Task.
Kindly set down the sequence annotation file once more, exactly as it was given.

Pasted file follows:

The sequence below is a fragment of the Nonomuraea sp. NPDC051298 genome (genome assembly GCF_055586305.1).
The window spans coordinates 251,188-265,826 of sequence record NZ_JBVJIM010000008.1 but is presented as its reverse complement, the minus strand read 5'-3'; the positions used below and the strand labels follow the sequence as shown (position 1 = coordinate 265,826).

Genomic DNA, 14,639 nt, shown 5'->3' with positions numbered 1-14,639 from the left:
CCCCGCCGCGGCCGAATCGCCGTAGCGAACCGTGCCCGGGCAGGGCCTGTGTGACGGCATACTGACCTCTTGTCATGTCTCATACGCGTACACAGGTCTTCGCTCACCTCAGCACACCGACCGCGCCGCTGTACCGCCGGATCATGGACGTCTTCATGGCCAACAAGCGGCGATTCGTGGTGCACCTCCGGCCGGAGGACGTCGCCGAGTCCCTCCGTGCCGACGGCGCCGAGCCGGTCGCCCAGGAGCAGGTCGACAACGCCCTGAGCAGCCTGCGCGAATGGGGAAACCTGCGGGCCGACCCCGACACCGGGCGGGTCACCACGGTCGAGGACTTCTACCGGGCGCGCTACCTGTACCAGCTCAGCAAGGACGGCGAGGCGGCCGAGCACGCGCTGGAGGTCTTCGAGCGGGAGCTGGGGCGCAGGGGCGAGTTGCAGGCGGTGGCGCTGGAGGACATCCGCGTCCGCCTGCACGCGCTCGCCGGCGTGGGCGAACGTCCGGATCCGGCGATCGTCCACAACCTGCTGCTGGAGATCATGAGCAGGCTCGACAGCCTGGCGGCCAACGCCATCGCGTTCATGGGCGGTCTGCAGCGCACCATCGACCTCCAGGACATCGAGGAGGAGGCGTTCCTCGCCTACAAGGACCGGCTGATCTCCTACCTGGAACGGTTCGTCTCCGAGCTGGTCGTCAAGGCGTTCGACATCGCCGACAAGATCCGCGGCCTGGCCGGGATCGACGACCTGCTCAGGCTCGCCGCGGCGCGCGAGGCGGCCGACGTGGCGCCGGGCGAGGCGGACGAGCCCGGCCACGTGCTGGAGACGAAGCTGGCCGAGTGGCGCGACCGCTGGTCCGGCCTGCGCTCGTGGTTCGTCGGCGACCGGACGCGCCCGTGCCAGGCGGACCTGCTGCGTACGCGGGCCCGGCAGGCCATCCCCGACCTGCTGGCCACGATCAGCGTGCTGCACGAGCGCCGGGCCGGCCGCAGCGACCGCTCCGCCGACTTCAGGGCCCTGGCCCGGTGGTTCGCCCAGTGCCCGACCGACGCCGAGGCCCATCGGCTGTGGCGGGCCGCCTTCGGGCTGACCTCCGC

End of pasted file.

The sequence below is a fragment of the Nonomuraea sp. NPDC051298 genome (genome assembly GCF_055586305.1).
The window spans coordinates 251,188-265,826 of sequence record NZ_JBVJIM010000008.1 but is presented as its reverse complement, the minus strand read 5'-3'; the positions used below and the strand labels follow the sequence as shown (position 1 = coordinate 265,826).

Genomic DNA, 14,639 nt, shown 5'->3' with positions numbered 1-14,639 from the left:
CCCCGCCGCGGCCGAATCGCCGTAGCGAACCGTGCCCGGGCAGGGCCTGTGTGACGGCATACTGACCTCTTGTCATGTCTCATACGCGTACACAGGTCTTCGCTCACCTCAGCACACCGACCGCGCCGCTGTACCGCCGGATCATGGACGTCTTCATGGCCAACAAGCGGCGATTCGTGGTGCACCTCCGGCCGGAGGACGTCGCCGAGTCCCTCCGTGCCGACGGCGCCGAGCCGGTCGCCCAGGAGCAGGTCGACAACGCCCTGAGCAGCCTGCGCGAATGGGGAAACCTGCGGGCCGACCCCGACACCGGGCGGGTCACCACGGTCGAGGACTTCTACCGGGCGCGCTACCTGTACCAGCTCAGCAAGGACGGCGAGGCGGCCGAGCACGCGCTGGAGGTCTTCGAGCGGGAGCTGGGGCGCAGGGGCGAGTTGCAGGCGGTGGCGCTGGAGGACATCCGCGTCCGCCTGCACGCGCTCGCCGGCGTGGGCGAACGTCCGGATCCGGCGATCGTCCACAACCTGCTGCTGGAGATCATGAGCAGGCTCGACAGCCTGGCGGCCAACGCCATCGCGTTCATGGGCGGTCTGCAGCGCACCATCGACCTCCAGGACATCGAGGAGGAGGCGTTCCTCGCCTACAAGGACCGGCTGATCTCCTACCTGGAACGGTTCGTCTCCGAGCTGGTCGTCAAGGCGTTCGACATCGCCGACAAGATCCGCGGCCTGGCCGGGATCGACGACCTGCTCAGGCTCGCCGCGGCGCGCGAGGCGGCCGACGTGGCGCCGGGCGAGGCGGACGAGCCCGGCCACGTGCTGGAGACGAAGCTGGCCGAGTGGCGCGACCGCTGGTCCGGCCTGCGCTCGTGGTTCGTCGGCGACCGGACGCGCCCGTGCCAGGCGGACCTGCTGCGTACGCGGGCCCGGCAGGCCATCCCCGACCTGCTGGCCACGATCAGCGTGCTGCACGAGCGCCGGGCCGGCCGCAGCGACCGCTCCGCCGACTTCAGGGCCCTGGCCCGGTGGTTCGCCCAGTGCCCGACCGACGCCGAGGCCCATCGGCTGTGGCGGGCCGCCTTCGGGCTGACCTCCGC